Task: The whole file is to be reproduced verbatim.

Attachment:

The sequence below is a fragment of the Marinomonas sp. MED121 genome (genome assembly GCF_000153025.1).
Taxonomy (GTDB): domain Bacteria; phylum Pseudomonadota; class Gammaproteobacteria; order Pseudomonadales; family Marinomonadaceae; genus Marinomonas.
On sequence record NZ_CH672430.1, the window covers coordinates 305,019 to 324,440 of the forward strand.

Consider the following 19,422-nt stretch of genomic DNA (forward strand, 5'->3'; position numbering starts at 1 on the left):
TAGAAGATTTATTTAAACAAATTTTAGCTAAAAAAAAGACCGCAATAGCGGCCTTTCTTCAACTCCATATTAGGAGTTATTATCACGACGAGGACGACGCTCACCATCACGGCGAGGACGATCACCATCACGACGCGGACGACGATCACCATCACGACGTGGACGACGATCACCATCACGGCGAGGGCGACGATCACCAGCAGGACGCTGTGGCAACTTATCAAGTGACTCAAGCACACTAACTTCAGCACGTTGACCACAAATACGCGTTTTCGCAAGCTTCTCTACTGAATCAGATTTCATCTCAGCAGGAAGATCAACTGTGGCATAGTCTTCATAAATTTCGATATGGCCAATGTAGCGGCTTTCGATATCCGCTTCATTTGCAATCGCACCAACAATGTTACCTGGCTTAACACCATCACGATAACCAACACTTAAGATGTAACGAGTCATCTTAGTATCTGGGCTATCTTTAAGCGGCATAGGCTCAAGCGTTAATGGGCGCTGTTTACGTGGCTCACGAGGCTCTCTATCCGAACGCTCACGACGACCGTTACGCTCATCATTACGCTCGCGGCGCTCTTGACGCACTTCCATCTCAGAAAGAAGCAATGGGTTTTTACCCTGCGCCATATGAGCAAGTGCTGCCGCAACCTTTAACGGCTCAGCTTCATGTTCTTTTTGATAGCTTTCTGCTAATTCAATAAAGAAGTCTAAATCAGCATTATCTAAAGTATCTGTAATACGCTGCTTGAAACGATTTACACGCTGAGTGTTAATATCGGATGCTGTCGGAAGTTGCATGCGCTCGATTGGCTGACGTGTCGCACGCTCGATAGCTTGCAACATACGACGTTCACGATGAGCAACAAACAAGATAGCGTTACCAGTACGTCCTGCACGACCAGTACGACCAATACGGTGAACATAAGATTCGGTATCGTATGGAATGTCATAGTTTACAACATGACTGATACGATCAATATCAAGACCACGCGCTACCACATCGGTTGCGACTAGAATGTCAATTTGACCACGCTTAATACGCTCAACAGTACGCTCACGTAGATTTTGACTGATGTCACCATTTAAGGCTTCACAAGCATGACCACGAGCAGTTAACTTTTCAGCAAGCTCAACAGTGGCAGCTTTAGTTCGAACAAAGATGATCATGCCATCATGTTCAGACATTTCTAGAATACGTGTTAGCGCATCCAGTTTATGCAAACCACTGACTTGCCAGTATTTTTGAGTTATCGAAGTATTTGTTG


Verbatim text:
The sequence below is a fragment of the Marinomonas sp. MED121 genome (genome assembly GCF_000153025.1).
Taxonomy (GTDB): domain Bacteria; phylum Pseudomonadota; class Gammaproteobacteria; order Pseudomonadales; family Marinomonadaceae; genus Marinomonas.
On sequence record NZ_CH672430.1, the window covers coordinates 305,019 to 324,440 of the forward strand.

Consider the following 19,422-nt stretch of genomic DNA (forward strand, 5'->3'; position numbering starts at 1 on the left):
TAGAAGATTTATTTAAACAAATTTTAGCTAAAAAAAAGACCGCAATAGCGGCCTTTCTTCAACTCCATATTAGGAGTTATTATCACGACGAGGACGACGCTCACCATCACGGCGAGGACGATCACCATCACGACGCGGACGACGATCACCATCACGACGTGGACGACGATCACCATCACGGCGAGGGCGACGATCACCAGCAGGACGCTGTGGCAACTTATCAAGTGACTCAAGCACACTAACTTCAGCACGTTGACCACAAATACGCGTTTTCGCAAGCTTCTCTACTGAATCAGATTTCATCTCAGCAGGAAGATCAACTGTGGCATAGTCTTCATAAATTTCGATATGGCCAATGTAGCGGCTTTCGATATCCGCTTCATTTGCAATCGCACCAACAATGTTACCTGGCTTAACACCATCACGATAACCAACACTTAAGATGTAACGAGTCATCTTAGTATCTGGGCTATCTTTAAGCGGCATAGGCTCAAGCGTTAATGGGCGCTGTTTACGTGGCTCACGAGGCTCTCTATCCGAACGCTCACGACGACCGTTACGCTCATCATTACGCTCGCGGCGCTCTTGACGCACTTCCATCTCAGAAAGAAGCAATGGGTTTTTACCCTGCGCCATATGAGCAAGTGCTGCCGCAACCTTTAACGGCTCAGCTTCATGTTCTTTTTGATAGCTTTCTGCTAATTCAATAAAGAAGTCTAAATCAGCATTATCTAAAGTATCTGTAATACGCTGCTTGAAACGATTTACACGCTGAGTGTTAATATCGGATGCTGTCGGAAGTTGCATGCGCTCGATTGGCTGACGTGTCGCACGCTCGATAGCTTGCAACATACGACGTTCACGATGAGCAACAAACAAGATAGCGTTACCAGTACGTCCTGCACGACCAGTACGACCAATACGGTGAACATAAGATTCGGTATCGTATGGAATGTCATAGTTTACAACATGACTGATACGATCAATATCAAGACCACGCGCTACCACATCGGTTGCGACTAGAATGTCAATTTGACCACGCTTAATACGCTCAACAGTACGCTCACGTAGATTTTGACTGATGTCACCATTTAAGGCTTCACAAGCATGACCACGAGCAGTTAACTTTTCAGCAAGCTCAACAGTGGCAGCTTTAGTTCGAACAAAGATGATCATGCCATCATGTTCAGACATTTCTAGAATACGTGTTAGCGCATCCAGTTTATGCAAACCACTGACTTGCCAGTATTTTTGAGTTATCGAAGTATTTGTTG